Foxglove and Snakeroot
Lan and Liwa’s first meeting was over a decade ago.
In third grade, Liwa had already made a name for herself as a schoolyard terror, beating up any classmate who dared to mock her for being a mere fox spirit with no powers. She’d show them that she was merely a fox, with her fists. With her teeth.
So naturally, she didn’t have any friends as a kid.
When Lan transferred to her elementary school part of the way through the school year, their teacher introduced her to the class in the most peculiar way.
“It is a great honour to have the esteemed Zhou Lan, the heir of the guardian family of the east in our humble class,” the teacher had said reverently. “She is one of the potential vessels of the Azure Dragon god. Please treat her well.”
With her wide, ocean blue eyes and teal hair tied in neat pigtails, Lan looked like she was a porcelain doll fashioned out of the sky and sea. The way the other kids looked at her in awe instead of disdain, so different from when Liwa had first moved here last year—she hated it. She hated them. Liwa glared from her seat, her fingers wrapped around a blue crayon that she was in the middle of scribbling a drawing of the sky with. She frowned at it, then snapped the crayon clean in half.
A finger pointed accusingly at her from the front of the classroom.
“She’s making fun of me!” Lan cried out, bursting into tears. Everyone turned to look at Liwa.
The crayon was the same colour as the glittering scales of the Azure Dragon in her dream, in which her classmates’ teasing echoed relentlessly in her head. Liwa would wonder later on, how Lan had been able to sense her animosity all the way from over there.
But on that day, the teacher got angry and gave Liwa detention. She spent her recess indoors that morning, miserably trying to glue the two pieces of the crayon back together. When Lan came peeping into the classroom, Liwa had shouted something cruel, throwing a crumpled up ball of paper that smacked Lan harmlessly in the forehead. Liwa’s parents were called in after school.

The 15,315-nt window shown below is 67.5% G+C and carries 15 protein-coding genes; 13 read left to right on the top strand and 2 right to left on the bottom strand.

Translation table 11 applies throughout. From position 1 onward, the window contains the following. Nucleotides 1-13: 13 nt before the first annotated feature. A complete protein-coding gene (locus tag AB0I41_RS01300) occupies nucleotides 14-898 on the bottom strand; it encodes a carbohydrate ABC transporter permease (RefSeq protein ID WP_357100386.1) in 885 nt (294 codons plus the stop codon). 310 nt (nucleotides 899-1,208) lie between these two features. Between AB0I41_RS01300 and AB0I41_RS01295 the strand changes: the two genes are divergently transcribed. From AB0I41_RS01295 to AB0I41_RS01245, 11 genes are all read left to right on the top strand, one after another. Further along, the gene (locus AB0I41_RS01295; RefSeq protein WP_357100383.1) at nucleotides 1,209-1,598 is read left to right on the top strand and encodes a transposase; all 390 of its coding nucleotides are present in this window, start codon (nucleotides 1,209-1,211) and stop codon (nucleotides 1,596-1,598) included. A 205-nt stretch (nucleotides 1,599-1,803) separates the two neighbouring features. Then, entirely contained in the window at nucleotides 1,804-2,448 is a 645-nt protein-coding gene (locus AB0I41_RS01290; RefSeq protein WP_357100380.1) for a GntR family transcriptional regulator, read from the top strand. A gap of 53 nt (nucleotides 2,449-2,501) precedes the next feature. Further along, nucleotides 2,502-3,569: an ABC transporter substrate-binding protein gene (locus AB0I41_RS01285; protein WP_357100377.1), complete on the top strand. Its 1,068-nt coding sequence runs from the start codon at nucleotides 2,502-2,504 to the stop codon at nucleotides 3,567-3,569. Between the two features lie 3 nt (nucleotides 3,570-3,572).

“Your daughter’s behaviour is getting out of hand,” the teacher told them. “We were willing to look the other way because a bit of a tussle between kids never hurt anyone. But Lan is the granddaughter of the Azure Dragon. Liwa’s antagonism is intolerable.”
At the age of nine, the stern talk didn’t faze her much. No one could dare stand against her, not when she feared no one. If anyone said something nasty to her, she’d beat them up. And if she didn’t like the look in someone’s eye, she’d beat them up.
And she really didn’t like Lan’s bright blue eyes at all.
In hindsight, it was expected for the situation with Lan to blow way out of proportion. One day, Lan had timidly asked her to borrow something small, maybe an eraser, while the classmates behind them sniggered at their desks, and Liwa let her temper get the better of her.
They had to bring in another teacher to separate their fight—although later, all witnesses would claim it was a one-sided attack. Whatever the case, Lan ended up with several scratches on her cheeks and a puncture wound on her arm where Liwa had bitten her. And Liwa had ended up with bruised knees, a fractured wrist, and a notice of expulsion from the school.
“Why did you go so far?” the principal asked her in dismay when he visited their home to bring her parents the news of the school’s decision.
“I just don’t like her face,” Liwa replied, with all the contempt and honesty she could muster at nine years old.
The principal left their house even more disappointed than when he arrived, and her parents reprimanded her until evening for her intolerable behaviour.